In a loyal state, I would put down a service insurrection. In a state of rebellion. I would confiscate that which was used to oppose my arms, and take all the property which constituted the wealth of that state and furnished the means by which the war is prosecuted, besides being the cause of the war; and if, in so doing, it should be objected that human beings were bought to the free enjoyment of life, liberty, and the pursuit of happiness, such objection might not require much consideration.

(17) Zachariah Chandler, letter to Henry W. Lord (27th October, 1861)

Lincoln means well but has no force of character. He is surrounded by Old Fogy Army officers more than half of whom are downright traitors and the other one half sympathize with the South. One month ago I began to doubt whether this accursed rebellion could be put down with a Revolution in the present Administration.

(18) Henry Villard met General William T. Sherman in 1861. In his memoirs, Villard recalled how Sherman was extremely worried at that time about the possibility that the Union Army would be defeated.

Sherman openly confessed, after he had been assigned to the command of the department, that he had not wished it and was afraid of his new responsibilities. With the vivid imagination inherent to genius, he clearly saw how formidable were the difficulties of the part he was expected to play in the suppression of the Rebellion. They simply appalled him. He found himself in command of raw troops, not exceeding twenty thousand in number. He believed that they should be multiplied many times. He feared the rebel forces in the State largely outnumbered his own, and he could not rid himself of the apprehension, that, if he should be attacked, he would have no chance of success.

It was not really want of confidence in himself that brought him to this state of mind, but, as it seemed to me, his intense patriotism and despair of the preservation of the Union in view of the fanatical, blood-thirsty hostility to it throughout the South. This dread took hold of him, he literally brooded over it day and night. It made him lapse into long, silent moods even outside his headquarters. He lived at Galt House, occupying rooms on the ground floor. He paced by the hour up and down the corridor leading to them, smoking and obviously absorbed in oppressive thoughts. He did this to such an extent that it was generally noticed and remarked upon by the guests and employees of the hotel. His strange ways led to gossip, and it was soon whispered about that he was suffering from mental depression.

(19) Robet Dabney, who served under Thomas Stonewall Jackson, wrote about him in his book Life and Campaigns of Lieutenant-General Thomas Jackson (1866)

A part of the men of the 27th Regiment, in the Stonewall Brigade, who had volunteered for twelve months, now found their year just expired. Assuming that the application of the last conscription act was a breach of faith to them, they demanded their discharge, and laying down their arms refused to serve another day. Their Colonel, Grigsby, referred the case to General Jackson for instructions. On hearing it detailed, he exclaimed, his eye flashing, and his brow rigid with a portentous sternness, "What is this bit mutiny? Why does Colonel Grigsby refer to me to know what to do with a mutiny? He should shoot them where they stand." He then turned to his adjutant, and dictated an order to the Colonel to parade his regiment instantly, with loaded muskets, to draw up the insubordinate companies in front of them, disarmed, and offer them the alternative of returning to duty, or being fusiladed on the spot. The order was obeyed, and the mutineers, when confronted with instant death, promptly reconsidered their resolution.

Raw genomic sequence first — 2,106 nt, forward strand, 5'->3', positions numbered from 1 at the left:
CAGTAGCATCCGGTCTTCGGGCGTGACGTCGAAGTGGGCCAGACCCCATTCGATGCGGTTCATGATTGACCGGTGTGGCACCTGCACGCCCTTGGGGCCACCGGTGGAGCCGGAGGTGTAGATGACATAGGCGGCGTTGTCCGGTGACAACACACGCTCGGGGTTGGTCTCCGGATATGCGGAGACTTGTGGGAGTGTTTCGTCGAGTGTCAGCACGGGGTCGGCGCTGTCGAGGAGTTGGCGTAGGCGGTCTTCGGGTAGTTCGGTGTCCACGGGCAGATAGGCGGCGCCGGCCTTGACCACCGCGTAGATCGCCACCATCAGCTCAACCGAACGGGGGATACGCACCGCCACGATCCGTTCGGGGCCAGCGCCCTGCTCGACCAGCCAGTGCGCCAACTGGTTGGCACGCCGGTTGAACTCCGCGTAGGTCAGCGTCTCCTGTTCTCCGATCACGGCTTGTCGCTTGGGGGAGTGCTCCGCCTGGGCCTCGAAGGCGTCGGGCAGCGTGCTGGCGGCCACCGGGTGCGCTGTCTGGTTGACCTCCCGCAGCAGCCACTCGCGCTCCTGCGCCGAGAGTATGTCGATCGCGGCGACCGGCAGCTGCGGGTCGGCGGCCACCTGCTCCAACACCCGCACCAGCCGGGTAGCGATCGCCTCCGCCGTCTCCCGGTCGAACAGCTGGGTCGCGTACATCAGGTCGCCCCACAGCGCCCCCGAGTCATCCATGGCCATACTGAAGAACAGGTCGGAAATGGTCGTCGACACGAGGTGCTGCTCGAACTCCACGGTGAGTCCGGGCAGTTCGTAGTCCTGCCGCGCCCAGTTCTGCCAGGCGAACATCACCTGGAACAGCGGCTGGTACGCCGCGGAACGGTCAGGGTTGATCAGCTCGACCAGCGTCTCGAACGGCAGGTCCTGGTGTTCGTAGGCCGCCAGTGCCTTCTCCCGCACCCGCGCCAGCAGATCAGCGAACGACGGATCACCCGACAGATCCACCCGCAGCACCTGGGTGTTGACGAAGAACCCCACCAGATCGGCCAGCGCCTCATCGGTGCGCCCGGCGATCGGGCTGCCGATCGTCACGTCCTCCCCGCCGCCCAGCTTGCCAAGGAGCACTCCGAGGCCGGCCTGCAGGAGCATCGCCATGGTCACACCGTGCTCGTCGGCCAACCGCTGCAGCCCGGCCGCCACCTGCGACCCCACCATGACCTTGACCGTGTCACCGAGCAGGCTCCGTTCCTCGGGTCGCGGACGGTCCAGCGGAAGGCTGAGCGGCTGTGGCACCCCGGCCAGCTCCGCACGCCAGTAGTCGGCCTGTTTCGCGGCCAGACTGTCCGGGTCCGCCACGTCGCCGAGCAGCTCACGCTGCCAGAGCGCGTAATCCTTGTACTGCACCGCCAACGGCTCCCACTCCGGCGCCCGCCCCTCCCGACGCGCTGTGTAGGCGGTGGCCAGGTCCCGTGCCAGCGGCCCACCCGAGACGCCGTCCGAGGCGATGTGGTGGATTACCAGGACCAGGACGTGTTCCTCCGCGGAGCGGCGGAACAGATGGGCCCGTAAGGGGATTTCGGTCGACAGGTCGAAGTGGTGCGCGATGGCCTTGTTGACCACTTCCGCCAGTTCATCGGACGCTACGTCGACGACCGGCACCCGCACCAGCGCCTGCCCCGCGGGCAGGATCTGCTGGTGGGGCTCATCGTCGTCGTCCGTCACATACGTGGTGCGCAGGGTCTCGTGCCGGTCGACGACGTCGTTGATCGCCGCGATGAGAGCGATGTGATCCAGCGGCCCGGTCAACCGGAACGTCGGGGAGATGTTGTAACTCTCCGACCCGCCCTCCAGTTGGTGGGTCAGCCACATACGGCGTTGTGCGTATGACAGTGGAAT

(20) In her book, My Story of the War, Mary Livermore described the work of Mary Ann Bickerdyke on the hospital boat.

After the battle of Donelson, Mother Bickerdyke went from Cairo in the first hospital boat, and assisted in the removal of the wounded to Cairo, St. Louis and Louisville, and in nursing those too badly wounded to be moved. On the way to the battlefield, she systematized matters perfectly. The beds were ready for the occupants, tea, coffee, soup and gruel, milk punch, and ice water were prepared in large quantities, under her supervision, and sometimes her own hand.

When the wounded were brought on board, mangled almost out of human shape; the frozen ground from which they had been cut adhering to them; chilled with the intense cold in which some had lain for twenty-four hours; faint with loss of blood, physical agony, and lack of nourishment; racked with a terrible five-mile ride over frozen roads, in ambulances, in common Tennessee farm wagons, without springs; burning with fever; raving in delirium, or in the faintness of death, Mother Bickerdyke's boat was in readiness for them.

(21) After the war a surgeon working with Mary Ann Bickerdyke wrote about her achievements working on the Union Army hospital ship.

I never saw anybody like her. There was really nothing for us surgeons to do but dress wounds and administer medicines. She drew out clean shirts or drawers from some corner, whenever they were needed. Nourishment was ready for every man as soon as he was brought on board. Everyone was sponged from blood and frozen mire of the battlefield, as far as his condition allowed. His blood-stiffened, and sometimes horribly filthy uniform, was exchanged for soft and clean hospital garments. Incessant cries of "Mother! Mother! Mother!" rang through the boat, in every note of beseeching and anguish. And to every man she turned with a heavenly tenderness, as if he were indeed her son.